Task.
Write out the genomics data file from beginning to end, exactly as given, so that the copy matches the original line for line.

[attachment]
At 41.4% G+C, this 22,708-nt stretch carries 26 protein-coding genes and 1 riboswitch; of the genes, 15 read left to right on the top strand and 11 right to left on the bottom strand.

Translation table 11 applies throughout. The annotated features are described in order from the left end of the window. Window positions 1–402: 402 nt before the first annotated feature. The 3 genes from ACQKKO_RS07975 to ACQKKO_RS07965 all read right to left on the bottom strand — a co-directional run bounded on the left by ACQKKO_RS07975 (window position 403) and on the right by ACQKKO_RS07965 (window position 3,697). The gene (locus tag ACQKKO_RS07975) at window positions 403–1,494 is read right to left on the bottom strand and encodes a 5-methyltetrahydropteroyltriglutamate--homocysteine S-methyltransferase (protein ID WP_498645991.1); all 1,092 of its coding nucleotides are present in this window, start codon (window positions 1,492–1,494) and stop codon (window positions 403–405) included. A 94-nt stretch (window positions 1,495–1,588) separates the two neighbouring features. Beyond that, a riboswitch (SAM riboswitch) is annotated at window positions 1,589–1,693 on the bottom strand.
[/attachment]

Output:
At 41.4% G+C, this 22,708-nt stretch carries 26 protein-coding genes and 1 riboswitch; of the genes, 15 read left to right on the top strand and 11 right to left on the bottom strand.

Translation table 11 applies throughout. The annotated features are described in order from the left end of the window. Window positions 1–402: 402 nt before the first annotated feature. The 3 genes from ACQKKO_RS07975 to ACQKKO_RS07965 all read right to left on the bottom strand — a co-directional run bounded on the left by ACQKKO_RS07975 (window position 403) and on the right by ACQKKO_RS07965 (window position 3,697). The gene (locus tag ACQKKO_RS07975) at window positions 403–1,494 is read right to left on the bottom strand and encodes a 5-methyltetrahydropteroyltriglutamate--homocysteine S-methyltransferase (protein ID WP_498645991.1); all 1,092 of its coding nucleotides are present in this window, start codon (window positions 1,492–1,494) and stop codon (window positions 403–405) included. A 94-nt stretch (window positions 1,495–1,588) separates the two neighbouring features. Beyond that, a riboswitch (SAM riboswitch) is annotated at window positions 1,589–1,693 on the bottom strand.